“Belonging - A Powerful Start” by Chris Curtain, Head of Junior Primary 


The feeling of belonging can be a powerful thing. The Cambridge Dictionary definition of belonging is, ‘‘To be in the right or suitable place and to feel happy or comfortable with the situation’. This is very relevant for our school community as we begin the school year. We want all of our students and families to feel that they are in the right place, and comfortable in that space.

An explicit teaching focus on relationships and belonging at the start of a school year encourages every student to adapt to new groups and situations and to feel good about themselves and the group they are a part of. As a result, students begin to develop the trust that enables them to take risks and embrace everything on offer at Flinders.

There are many groups to which a person ‘belongs’.  In a child’s world, this begins with family and then broadens to extended family, kindergarten, community, school and other groups and systems. Schools become quite central to a child’s life, so establishing a sense of belonging with this group is important for the wellbeing of each child. Baumeister and Leary (2005) state that the need to belong can be considered a fundamental human motivation and as a result “should stimulate goal-directed activity designed to satisfy it”. (p. 500). In the first few weeks of the year, teachers are providing opportunities for connection and relationship building within their classes. Games, activities and reflections aim for children to have that  self-direction, as they are encouraged to seek out interpersonal contacts that will be the basis of possible relationships. Establishing this identity as part of a social group enhances the health and wellbeing of the people in these groups (Jetten, Haslam, Haslam, Dingle, Jones 2014). In this context, that is the wellbeing of our students.

At Flinders, we assign ‘buddies’ to new students joining our school as a strategy to support students in making these important first connections. This week, several of our students who are new to Year 3 described what it felt like to belong.

“Everybody likes you and you get on well with the class,” said Sebastian.

Isaac added, “You are making friends and everyone is being kind to you, and you are being kind to them as well.”

The boys said that the assigned buddies have helped them to settle by showing  them around the school and helping them get to and from different places. Maddi is still building connections, and said that making more friends would help her to feel like she belongs. The group decided they would all help out by finding out what Maddi likes to do at playtime and then introducing her to students who like the same things.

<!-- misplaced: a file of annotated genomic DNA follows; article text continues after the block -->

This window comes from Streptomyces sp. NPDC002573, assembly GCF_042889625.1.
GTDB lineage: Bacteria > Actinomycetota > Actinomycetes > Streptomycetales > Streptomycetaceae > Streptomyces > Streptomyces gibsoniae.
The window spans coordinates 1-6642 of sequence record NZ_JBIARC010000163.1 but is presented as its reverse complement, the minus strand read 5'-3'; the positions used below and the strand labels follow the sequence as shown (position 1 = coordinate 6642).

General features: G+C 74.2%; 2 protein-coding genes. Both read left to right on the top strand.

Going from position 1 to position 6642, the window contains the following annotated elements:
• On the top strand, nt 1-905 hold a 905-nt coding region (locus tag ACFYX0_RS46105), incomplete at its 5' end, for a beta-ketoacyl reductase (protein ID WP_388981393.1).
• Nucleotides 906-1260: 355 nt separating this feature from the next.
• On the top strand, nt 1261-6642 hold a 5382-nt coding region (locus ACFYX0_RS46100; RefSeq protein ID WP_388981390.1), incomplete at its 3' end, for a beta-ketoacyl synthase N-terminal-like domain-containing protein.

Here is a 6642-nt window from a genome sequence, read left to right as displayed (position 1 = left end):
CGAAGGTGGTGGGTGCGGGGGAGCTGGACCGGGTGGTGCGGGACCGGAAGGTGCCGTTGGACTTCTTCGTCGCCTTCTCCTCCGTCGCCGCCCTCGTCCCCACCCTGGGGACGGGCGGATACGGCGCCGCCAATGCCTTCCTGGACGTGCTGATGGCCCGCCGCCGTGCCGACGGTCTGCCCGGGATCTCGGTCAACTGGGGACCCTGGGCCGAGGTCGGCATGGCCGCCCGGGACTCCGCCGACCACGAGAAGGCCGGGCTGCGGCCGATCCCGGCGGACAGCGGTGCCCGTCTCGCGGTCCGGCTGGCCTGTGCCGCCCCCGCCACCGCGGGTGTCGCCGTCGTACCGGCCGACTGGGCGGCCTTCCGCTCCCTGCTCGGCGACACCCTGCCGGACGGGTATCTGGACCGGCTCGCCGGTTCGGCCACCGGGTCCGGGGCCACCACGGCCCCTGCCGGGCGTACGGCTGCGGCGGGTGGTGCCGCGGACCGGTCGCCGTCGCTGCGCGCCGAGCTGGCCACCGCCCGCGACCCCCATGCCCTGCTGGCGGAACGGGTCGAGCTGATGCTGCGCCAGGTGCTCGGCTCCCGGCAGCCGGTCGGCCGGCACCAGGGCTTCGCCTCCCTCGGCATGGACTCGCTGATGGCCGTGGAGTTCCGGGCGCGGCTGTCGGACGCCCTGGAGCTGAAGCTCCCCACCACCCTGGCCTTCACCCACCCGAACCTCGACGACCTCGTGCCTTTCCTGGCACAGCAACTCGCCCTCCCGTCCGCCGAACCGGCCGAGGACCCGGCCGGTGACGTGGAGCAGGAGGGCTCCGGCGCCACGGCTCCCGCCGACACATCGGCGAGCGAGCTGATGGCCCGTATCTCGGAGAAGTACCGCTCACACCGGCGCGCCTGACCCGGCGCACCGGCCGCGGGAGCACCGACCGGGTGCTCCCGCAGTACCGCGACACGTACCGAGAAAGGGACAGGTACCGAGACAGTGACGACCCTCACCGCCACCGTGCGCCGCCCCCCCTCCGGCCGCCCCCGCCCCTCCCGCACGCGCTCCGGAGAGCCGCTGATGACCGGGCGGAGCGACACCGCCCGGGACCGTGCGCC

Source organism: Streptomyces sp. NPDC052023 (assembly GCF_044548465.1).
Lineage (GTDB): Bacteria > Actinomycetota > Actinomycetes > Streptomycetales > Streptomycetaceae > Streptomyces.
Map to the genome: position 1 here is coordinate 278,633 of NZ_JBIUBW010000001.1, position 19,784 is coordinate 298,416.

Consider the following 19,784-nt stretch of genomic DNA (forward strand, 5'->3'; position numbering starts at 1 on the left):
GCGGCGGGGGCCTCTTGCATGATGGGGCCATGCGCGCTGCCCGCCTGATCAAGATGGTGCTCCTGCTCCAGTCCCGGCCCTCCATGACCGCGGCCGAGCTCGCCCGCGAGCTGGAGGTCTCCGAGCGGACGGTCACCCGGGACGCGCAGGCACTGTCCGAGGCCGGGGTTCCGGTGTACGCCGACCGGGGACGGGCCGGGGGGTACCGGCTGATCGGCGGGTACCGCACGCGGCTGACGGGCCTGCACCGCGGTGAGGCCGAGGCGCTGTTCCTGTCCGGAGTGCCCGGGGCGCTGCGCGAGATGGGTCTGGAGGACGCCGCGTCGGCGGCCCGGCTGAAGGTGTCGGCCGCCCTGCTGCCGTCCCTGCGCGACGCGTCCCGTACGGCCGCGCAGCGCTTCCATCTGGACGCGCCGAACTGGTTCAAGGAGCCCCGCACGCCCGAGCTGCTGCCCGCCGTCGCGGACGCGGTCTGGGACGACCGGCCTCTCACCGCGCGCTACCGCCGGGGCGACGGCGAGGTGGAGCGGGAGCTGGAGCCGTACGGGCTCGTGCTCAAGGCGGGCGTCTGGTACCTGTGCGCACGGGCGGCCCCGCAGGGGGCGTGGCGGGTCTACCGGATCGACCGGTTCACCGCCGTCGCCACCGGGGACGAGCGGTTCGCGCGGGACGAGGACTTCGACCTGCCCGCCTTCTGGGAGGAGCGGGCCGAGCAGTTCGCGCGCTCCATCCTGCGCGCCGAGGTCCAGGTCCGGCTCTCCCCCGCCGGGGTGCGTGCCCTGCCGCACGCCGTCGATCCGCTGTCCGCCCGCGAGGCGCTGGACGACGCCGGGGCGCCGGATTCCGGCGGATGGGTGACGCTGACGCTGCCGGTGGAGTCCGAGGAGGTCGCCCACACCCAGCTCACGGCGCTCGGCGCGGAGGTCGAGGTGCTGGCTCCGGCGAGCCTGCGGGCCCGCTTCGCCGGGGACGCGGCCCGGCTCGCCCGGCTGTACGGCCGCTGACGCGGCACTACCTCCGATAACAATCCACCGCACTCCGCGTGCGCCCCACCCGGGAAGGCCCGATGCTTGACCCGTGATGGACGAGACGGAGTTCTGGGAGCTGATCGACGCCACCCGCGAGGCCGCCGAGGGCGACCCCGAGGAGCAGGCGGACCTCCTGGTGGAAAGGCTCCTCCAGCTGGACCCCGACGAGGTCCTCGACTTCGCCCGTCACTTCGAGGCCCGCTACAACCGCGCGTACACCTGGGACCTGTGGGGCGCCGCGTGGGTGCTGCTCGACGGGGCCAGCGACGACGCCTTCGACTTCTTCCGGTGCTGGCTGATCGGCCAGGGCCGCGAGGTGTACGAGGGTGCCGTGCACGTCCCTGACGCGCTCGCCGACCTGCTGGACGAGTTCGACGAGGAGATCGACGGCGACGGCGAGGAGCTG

The focus on ‘belonging’, forms part of our Wellbeing Curriculum, newly developed for 2020. It embeds the four College values: Courage, Compassion, Respect and Integrity. Stemming from our Pastoral Care Policy, the curriculum uses the framework of  a Wellbeing Compass with four key directional points:
• Personal Development
• Relationships and Belonging
• Ethical Citizenship
• Academic Excellence

The wellbeing of our students is central to our teaching and learning. For each student to be the best they can be at school, we need them to be happy, feel connected to their group and comfortable in the Flinders environment. The focus on Relationships and Belonging tends to be the pivot to other areas of learning and is a constant thread in the teaching and learning across the year.

Teachers will be sharing more about our Wellbeing Curriculum at our Primary Parent Information Evening this Thursday, and will also be keeping parents informed in the weekly posts on MyFlinders.

We look forward to working with students and families this term to establish a powerful sense of identity and belonging in our students, that will lead to many new opportunities and experiences.

The Need to Belong: Desire for Interpersonal Attachments as a Fundamental Human Motivation: Baumeister R,  Leary M (1995)

How Groups Affect Our Health and Well-Being: The Path from Theory to Policy: Jetten J, Haslam C,  Haslam A, and Dingle G, Jones, JM ; 2014 accessed, 1 February 2020:

Cambridge Dictionary: https://dictionary.cambridge.org/dictionary/english/belong?q=belonging accessed 31 January 2020.

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